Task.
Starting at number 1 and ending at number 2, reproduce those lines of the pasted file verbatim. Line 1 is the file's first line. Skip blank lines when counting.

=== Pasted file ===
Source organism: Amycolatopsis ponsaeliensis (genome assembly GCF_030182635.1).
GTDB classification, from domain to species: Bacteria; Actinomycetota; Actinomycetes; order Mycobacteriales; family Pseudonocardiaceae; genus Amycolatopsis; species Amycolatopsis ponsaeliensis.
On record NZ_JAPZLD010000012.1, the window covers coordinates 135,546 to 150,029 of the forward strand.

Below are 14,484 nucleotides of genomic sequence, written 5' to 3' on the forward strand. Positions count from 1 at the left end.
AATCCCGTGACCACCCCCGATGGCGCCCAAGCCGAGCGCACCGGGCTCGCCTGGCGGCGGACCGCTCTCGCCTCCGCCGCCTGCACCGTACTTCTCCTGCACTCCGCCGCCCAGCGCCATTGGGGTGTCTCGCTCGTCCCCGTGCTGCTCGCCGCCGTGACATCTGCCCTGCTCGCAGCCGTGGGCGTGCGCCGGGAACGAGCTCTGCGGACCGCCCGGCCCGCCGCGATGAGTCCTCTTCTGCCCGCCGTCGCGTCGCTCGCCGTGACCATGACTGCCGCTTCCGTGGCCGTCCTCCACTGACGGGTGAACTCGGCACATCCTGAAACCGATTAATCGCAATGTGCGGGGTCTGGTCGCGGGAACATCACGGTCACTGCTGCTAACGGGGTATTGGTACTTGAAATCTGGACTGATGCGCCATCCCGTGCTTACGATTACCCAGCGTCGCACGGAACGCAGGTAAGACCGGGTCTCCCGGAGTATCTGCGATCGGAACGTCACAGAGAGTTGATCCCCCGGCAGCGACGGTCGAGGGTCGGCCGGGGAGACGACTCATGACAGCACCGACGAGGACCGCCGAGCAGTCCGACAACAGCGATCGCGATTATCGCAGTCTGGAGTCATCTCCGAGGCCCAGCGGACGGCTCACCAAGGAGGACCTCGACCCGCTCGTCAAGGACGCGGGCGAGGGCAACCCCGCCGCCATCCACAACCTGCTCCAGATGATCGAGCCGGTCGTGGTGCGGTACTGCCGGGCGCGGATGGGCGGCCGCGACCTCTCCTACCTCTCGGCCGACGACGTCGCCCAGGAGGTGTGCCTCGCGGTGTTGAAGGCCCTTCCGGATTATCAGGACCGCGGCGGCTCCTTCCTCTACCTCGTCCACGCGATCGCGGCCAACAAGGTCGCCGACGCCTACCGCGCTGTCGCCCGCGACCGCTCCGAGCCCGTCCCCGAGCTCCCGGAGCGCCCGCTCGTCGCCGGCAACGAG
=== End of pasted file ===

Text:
Source organism: Amycolatopsis ponsaeliensis (genome assembly GCF_030182635.1).
GTDB classification, from domain to species: Bacteria; Actinomycetota; Actinomycetes; order Mycobacteriales; family Pseudonocardiaceae; genus Amycolatopsis; species Amycolatopsis ponsaeliensis.